Zach: There’s a lot of things not to do. I think the biggest mistake is to turn Microsoft Teams on too early. We’re working with a lot of companies today that did this and then came back to us and said ‘Okay, you were right, we need your help now’. So, don’t turn it on!

Imagine if you had a 16-year-old teenager at home who just passed their driving test and without any lessons, you just threw them the keys to the car and said: ‘Go, have fun!’.

Elaine: No!

Zach: Exactly! That is not what you want to do with Microsoft Teams. For a successful deployment, it’s really important to empower your people and your teams with the right tools and the right framework, both around governance and management of the environment. So, if you think about it in the Microsoft Team’s world, it’s about understanding:

  •          How is each individual part of a larger team?
  •          What are the different types of tools?
  •          What are the different types of meetings, content and resources that each individual uses on a day to day basis?

Once these questions are answered the business can literally go out and build their employees’ dream environment within Microsoft Teams, setting them up for success. And that can be through on-demand content, live lunch-and-learns, bite-size nugget videos, quick start guides or any other channel. But most importantly, establishing internal change champions is one of the best ways to drive adoption because employees will hear from their peers about the benefits and then they’re going to want to take advantage of those. It’s like that New-shiny-toy-syndrome. If you’re walking past someone’s desk and you see they have something you don’t, you’ll want it. So, that’s a good way to drive adoption.

Elaine: Zach, in your mind, do you think you can do more harm than good with a Microsoft Teams-like-tool if you don’t consider what not to do with it before you push it live?

Zach: One hundred percent! The risk with any technology within an organisation is that it’s going to become shelves wear and collect dust. If that happens there is a huge loss, a huge opportunity missed. That’s why it’s so important to have the right governance, the right framework around it.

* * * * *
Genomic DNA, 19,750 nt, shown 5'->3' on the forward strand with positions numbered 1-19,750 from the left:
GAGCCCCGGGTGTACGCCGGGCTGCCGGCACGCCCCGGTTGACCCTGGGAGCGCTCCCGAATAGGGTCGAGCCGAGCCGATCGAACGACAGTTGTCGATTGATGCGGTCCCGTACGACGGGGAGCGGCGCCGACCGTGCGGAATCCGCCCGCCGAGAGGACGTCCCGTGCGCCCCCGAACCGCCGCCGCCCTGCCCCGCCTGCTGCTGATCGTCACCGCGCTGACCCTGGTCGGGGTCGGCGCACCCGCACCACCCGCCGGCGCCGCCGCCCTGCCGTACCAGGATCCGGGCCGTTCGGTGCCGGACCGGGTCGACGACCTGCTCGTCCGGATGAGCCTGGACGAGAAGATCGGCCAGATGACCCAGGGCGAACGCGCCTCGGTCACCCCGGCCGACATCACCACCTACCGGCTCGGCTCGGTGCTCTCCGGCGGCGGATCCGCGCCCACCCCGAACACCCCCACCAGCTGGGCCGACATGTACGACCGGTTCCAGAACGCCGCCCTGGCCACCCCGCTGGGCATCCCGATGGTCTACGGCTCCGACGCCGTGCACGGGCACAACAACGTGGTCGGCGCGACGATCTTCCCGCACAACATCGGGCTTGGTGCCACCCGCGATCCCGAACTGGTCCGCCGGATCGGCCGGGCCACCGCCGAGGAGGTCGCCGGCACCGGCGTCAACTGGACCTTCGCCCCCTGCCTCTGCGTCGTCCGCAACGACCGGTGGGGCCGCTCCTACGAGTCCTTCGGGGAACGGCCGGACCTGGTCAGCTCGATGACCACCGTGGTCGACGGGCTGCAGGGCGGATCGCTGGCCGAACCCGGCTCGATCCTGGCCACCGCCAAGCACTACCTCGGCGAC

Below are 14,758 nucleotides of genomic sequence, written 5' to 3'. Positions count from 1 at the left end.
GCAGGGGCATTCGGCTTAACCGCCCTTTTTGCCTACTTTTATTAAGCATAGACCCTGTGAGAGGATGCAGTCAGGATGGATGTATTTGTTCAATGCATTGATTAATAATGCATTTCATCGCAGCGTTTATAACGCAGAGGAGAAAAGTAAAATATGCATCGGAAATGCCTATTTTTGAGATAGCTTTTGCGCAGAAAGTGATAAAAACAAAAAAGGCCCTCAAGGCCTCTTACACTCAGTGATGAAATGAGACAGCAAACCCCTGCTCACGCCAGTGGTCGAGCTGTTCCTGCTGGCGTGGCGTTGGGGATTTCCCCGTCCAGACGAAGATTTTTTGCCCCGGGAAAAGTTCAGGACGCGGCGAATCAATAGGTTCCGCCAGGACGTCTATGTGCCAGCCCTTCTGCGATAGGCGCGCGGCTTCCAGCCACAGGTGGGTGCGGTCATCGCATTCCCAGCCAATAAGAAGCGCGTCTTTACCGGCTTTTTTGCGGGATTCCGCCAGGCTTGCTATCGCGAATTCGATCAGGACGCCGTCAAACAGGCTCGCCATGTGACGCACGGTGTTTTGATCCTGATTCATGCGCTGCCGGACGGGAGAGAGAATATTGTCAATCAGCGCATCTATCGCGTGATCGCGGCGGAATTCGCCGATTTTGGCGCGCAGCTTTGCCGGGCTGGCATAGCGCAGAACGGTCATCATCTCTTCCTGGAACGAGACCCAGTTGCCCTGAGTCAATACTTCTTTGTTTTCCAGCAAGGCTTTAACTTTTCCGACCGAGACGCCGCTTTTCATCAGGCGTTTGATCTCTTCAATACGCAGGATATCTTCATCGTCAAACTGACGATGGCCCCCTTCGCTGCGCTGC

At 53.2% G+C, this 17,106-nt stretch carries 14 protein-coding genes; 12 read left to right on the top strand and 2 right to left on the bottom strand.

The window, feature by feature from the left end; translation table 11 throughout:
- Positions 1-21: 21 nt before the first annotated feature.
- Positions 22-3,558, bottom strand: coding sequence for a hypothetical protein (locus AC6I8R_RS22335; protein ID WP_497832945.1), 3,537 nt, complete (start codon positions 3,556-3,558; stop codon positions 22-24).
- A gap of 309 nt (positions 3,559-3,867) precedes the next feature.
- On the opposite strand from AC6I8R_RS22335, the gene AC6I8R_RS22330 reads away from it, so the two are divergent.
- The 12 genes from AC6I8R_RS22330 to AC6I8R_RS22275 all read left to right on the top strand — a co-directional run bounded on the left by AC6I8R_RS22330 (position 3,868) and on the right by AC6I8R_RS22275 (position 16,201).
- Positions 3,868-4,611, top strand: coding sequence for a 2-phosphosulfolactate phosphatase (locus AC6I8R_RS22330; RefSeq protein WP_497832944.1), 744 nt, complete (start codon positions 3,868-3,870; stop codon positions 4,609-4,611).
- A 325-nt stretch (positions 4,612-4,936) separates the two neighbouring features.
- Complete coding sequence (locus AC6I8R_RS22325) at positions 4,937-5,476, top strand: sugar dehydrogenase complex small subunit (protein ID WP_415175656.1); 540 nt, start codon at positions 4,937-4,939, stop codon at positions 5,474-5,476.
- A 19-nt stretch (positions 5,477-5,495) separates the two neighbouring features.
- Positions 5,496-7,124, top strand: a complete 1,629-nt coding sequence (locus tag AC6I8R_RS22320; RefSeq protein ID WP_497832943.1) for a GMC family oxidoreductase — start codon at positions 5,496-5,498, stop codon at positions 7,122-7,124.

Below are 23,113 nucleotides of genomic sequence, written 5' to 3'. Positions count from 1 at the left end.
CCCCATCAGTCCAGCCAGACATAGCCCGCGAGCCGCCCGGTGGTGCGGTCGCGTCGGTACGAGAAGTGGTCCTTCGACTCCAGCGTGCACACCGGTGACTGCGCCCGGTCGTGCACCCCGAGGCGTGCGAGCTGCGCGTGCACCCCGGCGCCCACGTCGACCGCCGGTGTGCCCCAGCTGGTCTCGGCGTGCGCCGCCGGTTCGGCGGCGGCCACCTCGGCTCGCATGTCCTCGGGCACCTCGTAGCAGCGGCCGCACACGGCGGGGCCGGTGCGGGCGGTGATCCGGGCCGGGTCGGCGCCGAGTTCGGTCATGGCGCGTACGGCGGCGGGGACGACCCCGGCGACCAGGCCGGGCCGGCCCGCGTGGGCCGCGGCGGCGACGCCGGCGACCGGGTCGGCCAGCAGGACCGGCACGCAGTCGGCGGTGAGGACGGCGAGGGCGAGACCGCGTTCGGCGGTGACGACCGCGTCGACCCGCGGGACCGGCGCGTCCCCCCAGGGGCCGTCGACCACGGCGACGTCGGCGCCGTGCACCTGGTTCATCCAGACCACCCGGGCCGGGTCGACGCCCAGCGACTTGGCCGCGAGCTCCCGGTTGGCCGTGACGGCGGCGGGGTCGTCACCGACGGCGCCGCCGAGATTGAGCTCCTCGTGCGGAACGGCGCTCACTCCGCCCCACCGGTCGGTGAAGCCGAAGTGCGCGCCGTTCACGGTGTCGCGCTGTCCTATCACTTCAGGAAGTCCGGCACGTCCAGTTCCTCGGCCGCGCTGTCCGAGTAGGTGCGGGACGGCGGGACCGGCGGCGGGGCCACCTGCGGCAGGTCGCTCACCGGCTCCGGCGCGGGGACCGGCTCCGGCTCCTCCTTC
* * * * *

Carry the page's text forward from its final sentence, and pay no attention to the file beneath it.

One of the things that we’re helping organisations to do through consulting and planning, is building for success and planning for that environment where it doesn’t change the way people work. It actually enables them to work better within their current workflows. That’s why adoption and organisational change management are so important.

Elaine: So Zach, in a nutshell, what are your key takeaways when it comes to getting people on Microsoft Teams?

Zach: The biggest thing that I’ve seen so far… We’ve become so good at juggling so many different platforms in our day to day: We have our instant messaging tools. We have our audio web and video conferencing tools. We have our file storage. We have our team collaboration and chat tools. We have a phone system. We have a contact centre. We’ve got all these different apps for project management and planning and polling, and all these different things. And we just become master jugglers in the technology space. That doesn’t actually make a lot of sense.

Microsoft Teams has enabled us to do is reduce the noise, simplify it into a single pane of glass. But even though there are so many benefits – going back to that analogy earlier – even though it might even be able to make you coffee one day, it’s still a change. And change is not something that a lot of people like.

‘Even though there are so many benefits to Microsoft Teams – even though it might even be able to make you coffee one day – it’s still a change. And change is not something that a lot of people like.’

To ensure that that ninety percent of change-resistant people are thought about, you need a solid game plan in place to support them through this transition. And then, my read, within 12 months, people will see the benefits of the tool, very similar to the iPhone: When it first came out 11 years ago people were resistant to that. And then once they started using it, lives were just totally changed for the better as a result. The same is going to be true for Microsoft Teams. But it is a change. And just enabling it is not the right plan.

So, I think the key is to be ready and realise that this is not just another tool. Once you get that engagement, your users will very quickly realise the ROI and it will fundamentally improve the way that you do business both internally and externally with customers and partners.

As you can tell, I’m pretty pleased about Microsoft Teams. I’m one of the biggest Teams champions internally at Arkadin. I’m really excited to continue to speak to organisations about figuring out how to help them get the most out of Teams.